Saudi Arabia is quite the opposite. The dog is little loved here; it is commonly known that the pig is haraam (prohibited by the word of God) as apparently Porky is inherently dirty.  While the dog is not officially on the list as sinful it is looked at by many as being a rather filthy little beast.  This means no mutts roaming the streets as well as no dogs on leashes with owners trailing behind carrying their mess. In general there is a lack of animals here very occasionally I will see a stray cat rooting around in the garbage but, the cats are not normal alley cats they are small with very little fur. No squirrels or any other rodents to speak of either.  It was 4 weeks before I saw a bird. I guess the heat and lack of water keeps them away but it is a little disconcerting to be living in a place where nature dare not enter.  

Tuesday, November 1, 2011

Not all the Saudis fault

Suffice it to say the past 8 weeks here in Riyadh have not been ideal. I was fully aware of some of the difficulties to be expected and in those things I have generally managed alright.  I knew there was no alcohol in the Kingdom and I was worried a little bit about this as 4 years in Ukraine had led to a certain level of imbibing which was probably a little unhealthy but since I've arrived here no real desire for a drink. I think it's because we aren't inundated with ads everywhere and it isn't in any of the shops and there are no bars it's completely out of sight out of mind. Women was another area where I knew the situation beforehand and it hasn't been a problem st least so far I guess we are only 8 weeks in I suppose it could be a different story after 18 weeks.  With regards to females it's not the amorous part I am missing it's the little conversations with random women. There are no waitresses acting a little flirty trying to get a tip, no lady asking for directions, no idle chatter in the supermarket.  Bacon has been replaced by Fakon (Bacon made from beef, no it is not the same I try to avoid it at all costs).  So these potential trouble spots have been fairly easily managed; it's not a perfect situation but I can do without those things. Even my students have been better than I expected, I mean they are pretty horrible students, but they are good kids.  One student an 18 year old young man has yet to bring a pen or paper to a lesson yet but for the past two weeks he has managed to bring his textbooks, baby steps, we are taking baby steps. Despite this, he makes me laugh with his ridiculous comments so the classroom is generally not the war zone I had been expecting.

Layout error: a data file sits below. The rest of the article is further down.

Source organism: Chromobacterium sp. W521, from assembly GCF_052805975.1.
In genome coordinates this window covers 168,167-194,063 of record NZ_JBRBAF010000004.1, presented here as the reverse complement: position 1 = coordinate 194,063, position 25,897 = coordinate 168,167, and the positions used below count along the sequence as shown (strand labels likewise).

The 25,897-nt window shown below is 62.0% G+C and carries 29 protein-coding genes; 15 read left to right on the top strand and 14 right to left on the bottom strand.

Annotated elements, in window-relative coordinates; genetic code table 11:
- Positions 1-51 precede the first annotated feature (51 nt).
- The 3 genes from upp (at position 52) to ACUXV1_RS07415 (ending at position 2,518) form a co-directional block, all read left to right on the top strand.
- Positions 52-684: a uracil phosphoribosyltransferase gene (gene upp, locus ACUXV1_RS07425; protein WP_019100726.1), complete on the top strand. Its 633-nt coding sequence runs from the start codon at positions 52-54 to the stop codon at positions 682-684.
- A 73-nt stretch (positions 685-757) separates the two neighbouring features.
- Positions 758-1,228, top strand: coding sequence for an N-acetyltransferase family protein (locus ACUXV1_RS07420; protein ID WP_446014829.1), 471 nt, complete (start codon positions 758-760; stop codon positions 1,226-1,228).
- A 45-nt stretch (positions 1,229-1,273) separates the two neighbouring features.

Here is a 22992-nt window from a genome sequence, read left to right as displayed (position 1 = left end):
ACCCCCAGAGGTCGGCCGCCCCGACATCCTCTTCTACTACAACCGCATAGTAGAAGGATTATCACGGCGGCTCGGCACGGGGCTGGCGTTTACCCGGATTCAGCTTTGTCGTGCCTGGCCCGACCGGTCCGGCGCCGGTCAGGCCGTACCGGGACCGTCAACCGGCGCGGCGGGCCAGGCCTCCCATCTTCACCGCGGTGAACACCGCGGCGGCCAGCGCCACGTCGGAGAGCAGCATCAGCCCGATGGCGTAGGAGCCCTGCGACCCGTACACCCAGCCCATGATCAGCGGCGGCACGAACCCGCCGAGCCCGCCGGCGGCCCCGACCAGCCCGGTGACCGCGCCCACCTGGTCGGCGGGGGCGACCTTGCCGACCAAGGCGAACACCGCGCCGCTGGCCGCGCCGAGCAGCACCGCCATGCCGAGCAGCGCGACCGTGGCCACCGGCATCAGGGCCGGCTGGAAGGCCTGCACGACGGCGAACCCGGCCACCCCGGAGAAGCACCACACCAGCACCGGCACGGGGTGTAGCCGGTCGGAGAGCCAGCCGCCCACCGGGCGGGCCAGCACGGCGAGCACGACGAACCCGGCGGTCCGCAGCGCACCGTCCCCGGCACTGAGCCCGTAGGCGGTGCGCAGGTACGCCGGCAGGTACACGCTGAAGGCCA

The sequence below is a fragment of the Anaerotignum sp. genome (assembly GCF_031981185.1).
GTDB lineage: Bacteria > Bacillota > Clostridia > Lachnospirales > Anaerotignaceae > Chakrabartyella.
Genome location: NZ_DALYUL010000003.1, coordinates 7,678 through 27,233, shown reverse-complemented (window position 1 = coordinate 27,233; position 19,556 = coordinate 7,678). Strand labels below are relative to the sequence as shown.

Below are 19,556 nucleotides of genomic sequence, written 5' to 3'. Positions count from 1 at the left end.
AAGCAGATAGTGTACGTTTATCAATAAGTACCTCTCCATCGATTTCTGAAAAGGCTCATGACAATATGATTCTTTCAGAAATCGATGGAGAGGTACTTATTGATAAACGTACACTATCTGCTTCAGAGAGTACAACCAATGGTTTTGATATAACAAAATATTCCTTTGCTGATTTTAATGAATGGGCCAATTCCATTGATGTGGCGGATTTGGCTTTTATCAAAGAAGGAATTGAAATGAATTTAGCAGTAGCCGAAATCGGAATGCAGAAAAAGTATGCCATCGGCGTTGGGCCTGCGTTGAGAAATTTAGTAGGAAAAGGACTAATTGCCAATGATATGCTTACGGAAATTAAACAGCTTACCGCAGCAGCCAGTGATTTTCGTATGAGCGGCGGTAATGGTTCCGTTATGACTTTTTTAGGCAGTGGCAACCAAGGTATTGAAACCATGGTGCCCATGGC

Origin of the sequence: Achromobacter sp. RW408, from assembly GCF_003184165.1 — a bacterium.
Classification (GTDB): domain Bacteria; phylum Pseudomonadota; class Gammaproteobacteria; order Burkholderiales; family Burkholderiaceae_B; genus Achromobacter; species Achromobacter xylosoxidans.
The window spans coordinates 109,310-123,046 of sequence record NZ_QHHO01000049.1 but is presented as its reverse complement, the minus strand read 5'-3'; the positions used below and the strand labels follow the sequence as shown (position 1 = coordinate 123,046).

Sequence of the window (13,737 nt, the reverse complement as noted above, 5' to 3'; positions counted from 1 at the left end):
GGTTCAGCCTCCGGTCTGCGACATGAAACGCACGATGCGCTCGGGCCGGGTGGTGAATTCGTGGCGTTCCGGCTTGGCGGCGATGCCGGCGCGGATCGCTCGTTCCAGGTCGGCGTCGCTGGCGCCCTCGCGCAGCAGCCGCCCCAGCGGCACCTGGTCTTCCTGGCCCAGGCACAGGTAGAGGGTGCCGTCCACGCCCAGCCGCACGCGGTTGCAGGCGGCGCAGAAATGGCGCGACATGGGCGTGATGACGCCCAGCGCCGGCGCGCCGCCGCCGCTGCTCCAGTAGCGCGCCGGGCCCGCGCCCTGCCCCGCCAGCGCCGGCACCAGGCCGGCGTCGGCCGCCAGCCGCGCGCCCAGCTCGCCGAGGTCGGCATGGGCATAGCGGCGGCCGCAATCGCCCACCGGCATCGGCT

The majority of my frustration is borne from my fellow teachers. One thing I had been really looking forward to was being surrounded by a collection of like-minded professionals and in this I have been let down.  Working in Odessa 99% of the native speaking English teachers were great to talk to there just wasn't that many of them. When I did my teacher training my fellow trainees were one of the best groups of people I had ever had the chance to work with.  I assumed coming here with 200 other teachers that the workplace environment and corresponding social life would be fantastic and it hasn't been. There are some teachers who have entered the profession late in life and are working here only as a means to pad their retirement a sentiment I can appreciate but this group tend to be some of the most negative soul-sucking complainers I have ever come across, the literally suck the joy out of everything they come near. A great part of this job for me, probably the best part, is the travelling and meeting new people and getting to know a new culture. However, a large segment of the teachers here seem to despise all the people and places they have taught in. Lunchtime conversations inevitably turn to how awful the Koreans, Chinese, Thais, Saudis, or whoever are. I do enjoy picking apart the idiosyncrasies of different locales but the bitterness expressed by some stuns me - why are you teaching? The money is not that good in this profession, go home get a real job.

Of course I am generalizing there are a number of really good teachers here who I enjoy hanging out with and who have not been beaten down by their chosen profession.  Anyways I am sure I will find my niche and all will be well once I settle in a little bit more.